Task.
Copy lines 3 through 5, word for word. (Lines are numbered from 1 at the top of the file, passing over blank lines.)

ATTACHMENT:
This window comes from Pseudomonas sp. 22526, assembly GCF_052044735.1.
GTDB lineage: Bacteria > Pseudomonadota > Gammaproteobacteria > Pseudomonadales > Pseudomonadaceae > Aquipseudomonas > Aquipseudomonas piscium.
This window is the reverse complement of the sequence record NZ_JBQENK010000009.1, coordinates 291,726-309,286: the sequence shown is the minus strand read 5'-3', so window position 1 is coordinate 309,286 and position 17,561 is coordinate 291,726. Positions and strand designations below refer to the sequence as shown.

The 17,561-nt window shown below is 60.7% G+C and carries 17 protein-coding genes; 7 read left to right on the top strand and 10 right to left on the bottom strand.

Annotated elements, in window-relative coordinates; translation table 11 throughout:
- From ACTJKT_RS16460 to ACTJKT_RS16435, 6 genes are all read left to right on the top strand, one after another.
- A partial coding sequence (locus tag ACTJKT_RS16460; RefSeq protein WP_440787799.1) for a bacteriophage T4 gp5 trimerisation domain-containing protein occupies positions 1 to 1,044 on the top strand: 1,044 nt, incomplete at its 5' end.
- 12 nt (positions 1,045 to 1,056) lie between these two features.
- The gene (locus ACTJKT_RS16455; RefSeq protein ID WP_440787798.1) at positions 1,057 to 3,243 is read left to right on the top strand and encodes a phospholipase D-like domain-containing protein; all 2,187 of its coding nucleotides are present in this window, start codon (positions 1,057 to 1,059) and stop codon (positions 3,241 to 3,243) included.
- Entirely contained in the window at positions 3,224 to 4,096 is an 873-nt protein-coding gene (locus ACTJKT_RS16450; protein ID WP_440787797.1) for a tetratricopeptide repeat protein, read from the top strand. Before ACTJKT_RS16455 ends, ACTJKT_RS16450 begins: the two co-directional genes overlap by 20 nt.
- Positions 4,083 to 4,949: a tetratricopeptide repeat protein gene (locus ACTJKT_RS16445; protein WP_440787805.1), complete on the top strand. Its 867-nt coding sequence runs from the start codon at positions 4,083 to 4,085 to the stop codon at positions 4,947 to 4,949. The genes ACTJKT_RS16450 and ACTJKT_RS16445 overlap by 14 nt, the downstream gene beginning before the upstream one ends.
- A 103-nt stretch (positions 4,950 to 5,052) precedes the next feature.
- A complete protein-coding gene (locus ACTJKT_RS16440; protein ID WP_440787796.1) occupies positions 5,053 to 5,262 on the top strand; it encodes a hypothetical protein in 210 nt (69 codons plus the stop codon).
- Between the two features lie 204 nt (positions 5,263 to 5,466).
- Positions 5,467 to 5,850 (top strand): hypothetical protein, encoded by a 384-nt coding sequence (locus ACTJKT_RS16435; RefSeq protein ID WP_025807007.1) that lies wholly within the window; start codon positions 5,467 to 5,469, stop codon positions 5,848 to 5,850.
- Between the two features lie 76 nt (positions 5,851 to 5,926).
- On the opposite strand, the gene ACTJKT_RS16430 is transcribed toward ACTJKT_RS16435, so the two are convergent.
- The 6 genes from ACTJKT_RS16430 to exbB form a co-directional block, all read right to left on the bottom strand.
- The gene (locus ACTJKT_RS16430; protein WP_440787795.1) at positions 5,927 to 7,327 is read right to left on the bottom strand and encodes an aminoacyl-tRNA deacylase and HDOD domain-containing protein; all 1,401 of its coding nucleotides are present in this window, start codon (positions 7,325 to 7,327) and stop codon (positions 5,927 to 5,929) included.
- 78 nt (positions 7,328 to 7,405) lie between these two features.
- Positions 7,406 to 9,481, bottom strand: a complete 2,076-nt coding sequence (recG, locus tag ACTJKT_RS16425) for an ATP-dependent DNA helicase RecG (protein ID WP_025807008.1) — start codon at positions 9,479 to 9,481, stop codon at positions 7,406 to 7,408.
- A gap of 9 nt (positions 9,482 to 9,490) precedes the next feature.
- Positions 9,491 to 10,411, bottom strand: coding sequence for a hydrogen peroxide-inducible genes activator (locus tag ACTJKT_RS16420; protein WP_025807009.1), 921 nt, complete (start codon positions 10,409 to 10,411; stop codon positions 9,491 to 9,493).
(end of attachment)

This window is the reverse complement of the sequence record NZ_JBQENK010000009.1, coordinates 291,726-309,286: the sequence shown is the minus strand read 5'-3', so window position 1 is coordinate 309,286 and position 17,561 is coordinate 291,726. Positions and strand designations below refer to the sequence as shown.

The 17,561-nt window shown below is 60.7% G+C and carries 17 protein-coding genes; 7 read left to right on the top strand and 10 right to left on the bottom strand.

Annotated elements, in window-relative coordinates; translation table 11 throughout: